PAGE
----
ROSS SCANIO: Adrenaline Therapy

Written by Mariceli Serrano

The struggle of transitioning from military service to civilian life is all too familiar to Ross Scanio. The former fighter pilot served in the Marine Corps from 1985 to 2005, with two deployments under his belt. His stories of his time in service include adrenaline-filled tales of flying an F/A-18 Hornet, in the middle of enemy fire, during Desert Storm. Now, with his new company, Adrenaline Therapy, LLC, he’s using adrenaline as a way of helping other Veterans ease their transition from service to civilian life.

A Childhood Dream

“I was born in upstate New York and went to high school right outside of Chicago.”

He recalls, as a child, seeing planes take off at Chicago’s O’Hare International Airport, and wishing he could someday fly one.

It wasn’t until he was at Hastings College in Nebraska when he met with a Marine Corps recruiter that the childhood dream would be within reach. He was recruited to Officer Candidate School (OSC), with the guarantee of going into aviation.

A young 2nd Lt. Scanio training with a Prop T34 in NAS Whiting Field, Pensacola. Florida. Photo provided by Ross Scanio.

A young 2nd Lt. Scanio training with a Prop T34 in NAS Whiting Field, Pensacola. Florida. Photo provided by Ross Scanio.

A Young Lieutenant at War

While tensions were rising in the Middle East, in 1990, Scanio was training in California.

“I got selected for the F/A Team (F/A-18 Hornet), then left in January (of 1991) to my first war. And what an overwhelming position to be in for a young guy who could potentially make every flight more dangerous just because he didn’t really know much!”

He recalls experiencing events as a young Lieutenant that he didn’t talk about until years later, but he also remembers being grateful to have been in the position to help his fellow Marines by providing air support during Desert Storm.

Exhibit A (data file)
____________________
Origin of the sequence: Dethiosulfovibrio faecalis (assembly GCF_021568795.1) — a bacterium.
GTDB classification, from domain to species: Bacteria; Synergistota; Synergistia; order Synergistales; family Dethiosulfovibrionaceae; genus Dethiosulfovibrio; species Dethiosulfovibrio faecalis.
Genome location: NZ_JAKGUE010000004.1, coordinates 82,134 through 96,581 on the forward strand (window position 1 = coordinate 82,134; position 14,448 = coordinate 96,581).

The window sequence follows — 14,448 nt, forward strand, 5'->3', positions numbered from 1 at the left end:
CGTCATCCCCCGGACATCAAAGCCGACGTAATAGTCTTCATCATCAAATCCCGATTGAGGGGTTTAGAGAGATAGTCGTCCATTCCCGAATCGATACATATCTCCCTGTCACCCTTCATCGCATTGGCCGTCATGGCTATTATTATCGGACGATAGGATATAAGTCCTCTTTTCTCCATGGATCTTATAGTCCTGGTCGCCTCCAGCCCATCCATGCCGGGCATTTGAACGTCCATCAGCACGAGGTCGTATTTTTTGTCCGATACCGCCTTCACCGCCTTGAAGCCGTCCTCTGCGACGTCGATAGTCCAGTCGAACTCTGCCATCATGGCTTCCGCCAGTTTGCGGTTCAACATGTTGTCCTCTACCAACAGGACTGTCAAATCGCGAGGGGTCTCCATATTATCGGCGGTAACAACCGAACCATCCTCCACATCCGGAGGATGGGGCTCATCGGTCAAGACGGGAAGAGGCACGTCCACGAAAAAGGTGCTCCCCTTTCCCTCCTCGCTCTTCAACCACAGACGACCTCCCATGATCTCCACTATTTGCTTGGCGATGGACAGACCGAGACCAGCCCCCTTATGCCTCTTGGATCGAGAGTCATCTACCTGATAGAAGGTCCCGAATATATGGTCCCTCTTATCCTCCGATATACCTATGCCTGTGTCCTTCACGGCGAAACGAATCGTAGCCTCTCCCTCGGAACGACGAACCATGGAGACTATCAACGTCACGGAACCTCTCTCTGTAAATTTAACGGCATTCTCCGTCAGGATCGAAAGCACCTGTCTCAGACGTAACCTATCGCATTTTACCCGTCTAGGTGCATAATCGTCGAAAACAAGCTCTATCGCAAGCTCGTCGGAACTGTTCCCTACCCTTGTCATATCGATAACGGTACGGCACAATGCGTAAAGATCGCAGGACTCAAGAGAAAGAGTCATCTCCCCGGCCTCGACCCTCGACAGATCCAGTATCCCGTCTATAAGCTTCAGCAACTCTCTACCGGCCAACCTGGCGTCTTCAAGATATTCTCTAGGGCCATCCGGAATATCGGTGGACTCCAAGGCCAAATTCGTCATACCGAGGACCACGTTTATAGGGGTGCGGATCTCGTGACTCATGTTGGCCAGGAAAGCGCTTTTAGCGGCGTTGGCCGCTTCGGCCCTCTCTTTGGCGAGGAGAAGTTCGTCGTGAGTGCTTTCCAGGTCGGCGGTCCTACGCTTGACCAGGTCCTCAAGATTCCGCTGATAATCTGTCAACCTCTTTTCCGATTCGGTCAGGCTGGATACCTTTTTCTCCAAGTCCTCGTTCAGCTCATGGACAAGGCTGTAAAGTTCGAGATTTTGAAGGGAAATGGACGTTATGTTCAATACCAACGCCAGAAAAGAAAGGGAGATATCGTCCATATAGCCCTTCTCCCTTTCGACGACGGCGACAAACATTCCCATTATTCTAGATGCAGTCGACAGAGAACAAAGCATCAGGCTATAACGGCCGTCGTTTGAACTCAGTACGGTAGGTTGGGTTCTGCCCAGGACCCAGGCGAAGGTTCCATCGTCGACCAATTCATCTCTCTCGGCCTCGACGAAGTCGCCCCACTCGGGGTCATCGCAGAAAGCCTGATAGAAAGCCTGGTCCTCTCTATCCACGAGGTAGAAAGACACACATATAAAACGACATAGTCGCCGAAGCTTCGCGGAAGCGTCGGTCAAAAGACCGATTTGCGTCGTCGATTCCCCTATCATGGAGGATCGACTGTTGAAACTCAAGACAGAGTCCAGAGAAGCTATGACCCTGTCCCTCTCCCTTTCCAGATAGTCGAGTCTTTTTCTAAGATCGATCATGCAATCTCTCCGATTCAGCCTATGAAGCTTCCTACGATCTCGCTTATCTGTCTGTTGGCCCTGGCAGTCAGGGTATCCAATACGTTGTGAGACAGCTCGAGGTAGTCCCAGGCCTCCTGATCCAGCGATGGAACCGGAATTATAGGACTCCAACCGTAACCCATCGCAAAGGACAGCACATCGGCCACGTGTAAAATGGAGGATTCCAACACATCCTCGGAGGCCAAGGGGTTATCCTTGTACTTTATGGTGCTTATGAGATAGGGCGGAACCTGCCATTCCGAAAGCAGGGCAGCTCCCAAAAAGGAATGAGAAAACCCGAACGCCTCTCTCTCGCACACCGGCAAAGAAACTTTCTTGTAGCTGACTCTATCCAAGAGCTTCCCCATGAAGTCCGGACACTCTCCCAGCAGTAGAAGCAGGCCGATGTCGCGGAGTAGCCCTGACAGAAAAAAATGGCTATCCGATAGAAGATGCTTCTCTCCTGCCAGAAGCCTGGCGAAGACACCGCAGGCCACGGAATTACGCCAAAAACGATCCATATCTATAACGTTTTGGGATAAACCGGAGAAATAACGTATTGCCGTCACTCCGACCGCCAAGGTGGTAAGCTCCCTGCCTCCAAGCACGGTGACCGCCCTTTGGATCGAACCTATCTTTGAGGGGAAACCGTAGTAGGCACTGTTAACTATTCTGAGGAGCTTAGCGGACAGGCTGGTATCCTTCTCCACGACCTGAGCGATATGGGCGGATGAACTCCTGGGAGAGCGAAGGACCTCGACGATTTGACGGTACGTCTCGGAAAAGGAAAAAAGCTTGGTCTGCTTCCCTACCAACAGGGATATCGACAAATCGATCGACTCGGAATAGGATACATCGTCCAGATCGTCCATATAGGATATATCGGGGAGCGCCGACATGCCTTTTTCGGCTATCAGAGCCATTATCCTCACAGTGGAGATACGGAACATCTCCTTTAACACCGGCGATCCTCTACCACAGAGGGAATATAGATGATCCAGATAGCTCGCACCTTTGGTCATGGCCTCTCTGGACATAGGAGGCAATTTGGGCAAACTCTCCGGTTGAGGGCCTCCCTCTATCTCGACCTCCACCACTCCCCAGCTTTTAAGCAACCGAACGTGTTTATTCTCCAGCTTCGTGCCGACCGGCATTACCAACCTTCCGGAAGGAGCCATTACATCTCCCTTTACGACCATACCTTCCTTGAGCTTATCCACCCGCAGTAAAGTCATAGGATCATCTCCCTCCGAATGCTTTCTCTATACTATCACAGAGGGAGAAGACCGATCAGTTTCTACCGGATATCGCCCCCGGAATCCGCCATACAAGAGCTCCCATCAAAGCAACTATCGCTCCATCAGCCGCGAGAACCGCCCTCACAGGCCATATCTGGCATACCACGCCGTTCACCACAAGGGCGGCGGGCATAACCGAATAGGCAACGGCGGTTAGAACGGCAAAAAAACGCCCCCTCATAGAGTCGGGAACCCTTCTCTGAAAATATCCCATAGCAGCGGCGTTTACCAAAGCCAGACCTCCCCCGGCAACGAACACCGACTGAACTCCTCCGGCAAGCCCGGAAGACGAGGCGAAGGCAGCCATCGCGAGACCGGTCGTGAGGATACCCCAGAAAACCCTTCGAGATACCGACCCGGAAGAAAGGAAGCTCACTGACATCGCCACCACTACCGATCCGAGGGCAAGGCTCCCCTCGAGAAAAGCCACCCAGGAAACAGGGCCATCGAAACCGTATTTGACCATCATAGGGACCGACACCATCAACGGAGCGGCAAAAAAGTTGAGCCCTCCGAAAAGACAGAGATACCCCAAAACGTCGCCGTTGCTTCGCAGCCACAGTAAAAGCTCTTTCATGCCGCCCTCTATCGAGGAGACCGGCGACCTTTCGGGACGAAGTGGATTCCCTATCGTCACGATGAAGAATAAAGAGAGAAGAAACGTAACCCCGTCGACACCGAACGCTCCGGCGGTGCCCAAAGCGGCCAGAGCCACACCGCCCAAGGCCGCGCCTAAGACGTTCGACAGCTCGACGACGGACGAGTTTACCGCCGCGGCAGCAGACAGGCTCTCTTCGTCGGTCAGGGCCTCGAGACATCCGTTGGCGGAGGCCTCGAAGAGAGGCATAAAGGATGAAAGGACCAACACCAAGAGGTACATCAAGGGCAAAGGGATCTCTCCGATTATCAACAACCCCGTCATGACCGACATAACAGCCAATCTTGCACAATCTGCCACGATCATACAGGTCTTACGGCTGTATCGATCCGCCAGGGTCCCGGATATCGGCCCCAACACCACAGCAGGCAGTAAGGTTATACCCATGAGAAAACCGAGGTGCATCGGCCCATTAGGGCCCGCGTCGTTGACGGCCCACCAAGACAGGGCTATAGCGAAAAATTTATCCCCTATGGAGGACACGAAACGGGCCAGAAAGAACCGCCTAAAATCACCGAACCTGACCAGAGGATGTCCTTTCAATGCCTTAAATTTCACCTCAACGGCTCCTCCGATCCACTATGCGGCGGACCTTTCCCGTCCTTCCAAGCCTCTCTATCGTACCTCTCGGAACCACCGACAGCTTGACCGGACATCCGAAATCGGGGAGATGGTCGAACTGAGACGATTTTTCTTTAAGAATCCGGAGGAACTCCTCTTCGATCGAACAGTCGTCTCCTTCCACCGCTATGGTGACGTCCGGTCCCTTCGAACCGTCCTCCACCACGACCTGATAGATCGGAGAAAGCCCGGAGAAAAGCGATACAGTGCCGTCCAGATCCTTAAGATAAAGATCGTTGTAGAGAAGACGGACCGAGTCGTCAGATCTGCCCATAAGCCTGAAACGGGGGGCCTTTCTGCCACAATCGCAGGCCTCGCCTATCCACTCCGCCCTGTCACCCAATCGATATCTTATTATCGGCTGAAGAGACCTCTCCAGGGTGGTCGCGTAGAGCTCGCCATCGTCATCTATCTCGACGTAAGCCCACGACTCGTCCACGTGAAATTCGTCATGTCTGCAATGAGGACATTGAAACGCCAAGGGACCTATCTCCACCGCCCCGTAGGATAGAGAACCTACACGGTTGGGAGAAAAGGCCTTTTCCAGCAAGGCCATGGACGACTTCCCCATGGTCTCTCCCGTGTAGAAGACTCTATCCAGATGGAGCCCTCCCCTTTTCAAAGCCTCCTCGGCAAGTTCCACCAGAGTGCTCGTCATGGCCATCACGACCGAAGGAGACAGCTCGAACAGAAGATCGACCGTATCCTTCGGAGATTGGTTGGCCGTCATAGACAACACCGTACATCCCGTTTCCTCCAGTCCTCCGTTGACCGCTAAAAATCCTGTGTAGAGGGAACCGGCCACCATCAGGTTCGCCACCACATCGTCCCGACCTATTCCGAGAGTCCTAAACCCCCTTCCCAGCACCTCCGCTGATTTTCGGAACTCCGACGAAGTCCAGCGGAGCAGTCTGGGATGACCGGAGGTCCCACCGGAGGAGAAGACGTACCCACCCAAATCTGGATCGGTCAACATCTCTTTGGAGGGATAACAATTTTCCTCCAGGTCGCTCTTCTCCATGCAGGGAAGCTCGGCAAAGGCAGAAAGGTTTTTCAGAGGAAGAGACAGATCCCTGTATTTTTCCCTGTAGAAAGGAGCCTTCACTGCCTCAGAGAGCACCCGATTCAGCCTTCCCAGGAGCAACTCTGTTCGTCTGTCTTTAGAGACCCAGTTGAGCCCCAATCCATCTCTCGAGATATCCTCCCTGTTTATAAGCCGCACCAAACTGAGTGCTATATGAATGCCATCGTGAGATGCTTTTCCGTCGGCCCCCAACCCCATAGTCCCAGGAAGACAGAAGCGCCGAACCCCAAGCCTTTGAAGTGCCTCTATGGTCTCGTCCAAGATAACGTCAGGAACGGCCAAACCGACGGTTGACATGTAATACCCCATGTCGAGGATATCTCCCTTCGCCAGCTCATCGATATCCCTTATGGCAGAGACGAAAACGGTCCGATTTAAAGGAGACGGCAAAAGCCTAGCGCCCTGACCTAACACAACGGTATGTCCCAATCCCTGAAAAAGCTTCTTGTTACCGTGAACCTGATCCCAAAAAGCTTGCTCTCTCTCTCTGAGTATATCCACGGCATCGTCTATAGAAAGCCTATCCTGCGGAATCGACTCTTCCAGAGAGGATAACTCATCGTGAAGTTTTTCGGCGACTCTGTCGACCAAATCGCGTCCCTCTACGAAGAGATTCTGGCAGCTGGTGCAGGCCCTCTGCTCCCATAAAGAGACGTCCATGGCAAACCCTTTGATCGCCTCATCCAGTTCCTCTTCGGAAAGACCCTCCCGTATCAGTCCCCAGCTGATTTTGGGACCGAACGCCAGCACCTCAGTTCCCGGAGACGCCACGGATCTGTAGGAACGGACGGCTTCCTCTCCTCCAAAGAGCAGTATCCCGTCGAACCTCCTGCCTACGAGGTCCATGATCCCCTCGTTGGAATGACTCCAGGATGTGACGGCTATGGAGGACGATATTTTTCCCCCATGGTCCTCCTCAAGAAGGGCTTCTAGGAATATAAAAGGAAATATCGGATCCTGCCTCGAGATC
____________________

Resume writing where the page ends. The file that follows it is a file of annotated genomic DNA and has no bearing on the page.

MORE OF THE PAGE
“I think the best hour I ever spent in the cockpit of an F-18 was on the border of Kuwait (and Iraq) with a Marine unit. They were taking incoming artillery and direct fire. There was a tower across the border (in Iraq) with some people or person spotting and adjusting fire.”

He says, as they were getting closer to the Marines, he heard someone on the radio say, ‘Be nice if somebody wants to come down here and change the outcome’ There were oil fires, making it hard to see, and the only way to see was to fly below the allowed altitude. So, he had the option to follow the rules or save his fellow Marines from incoming artillery. Reflecting on that decision, he doesn’t think he would have made a different choice, though he credits his co-pilot with keeping them both out of harm’s way.

“We formulated a plan to descend down over the Gulf. I’m racing at around 500 knots, close to 100 feet above the ground, trying not to hit the ground and trying not to get shot. Took me a number of passes to get that alignment and firing solution together and then that was the end of the incoming artillery. And to hear Marines in the background just sending cheers and good tidings. You think, ‘Yeah, that’s my mission!’”

the best hour I ever spent in the cockpit of an F-18 was on the border of Kuwait (and Iraq) with a Marine unit

Tough Questions

Scanio continued to serve on active duty until 1999. While he had excelled in his career as a Marine, he struggled with having missed out on time back home.

“I’m sure a lot of Veterans feel this way or have thought about this, but you’ve sacrificed a lot, you sacrifice time away from your family, the stuff we don’t think about (when we are deployed) and how they might feel while you’re in harm’s way.”

He made the decision to transfer to the Marine Corps Reserve. He also began his civilian career. He landed the opportunity of his dreams as a pilot for United Airlines, based out of O’Hare International Airport – the same airport that sparked his dreams of flying.

While he loved the opportunity, it did bring more interactions with civilians than he’d had in the past 14 years!

Shortly after the attack on the World Trade Center on September 11, 2001, he began to get tough questions and criticisms from civilians.

“Questions like, ‘Where were the weapons of mass destruction?’ Or, ‘Is this “daddy’s” war?’ and ‘Why didn’t you guys finish the job when you were there?’

“You say, ‘Well, we did: The enforcement of the UN resolution to restore Kuwait to the rightful owner. And so, when we were complete with the mission, we came home.’

It’s challenging because we all don’t get the same message, nor do we all have the same frame of reference.”

The Transition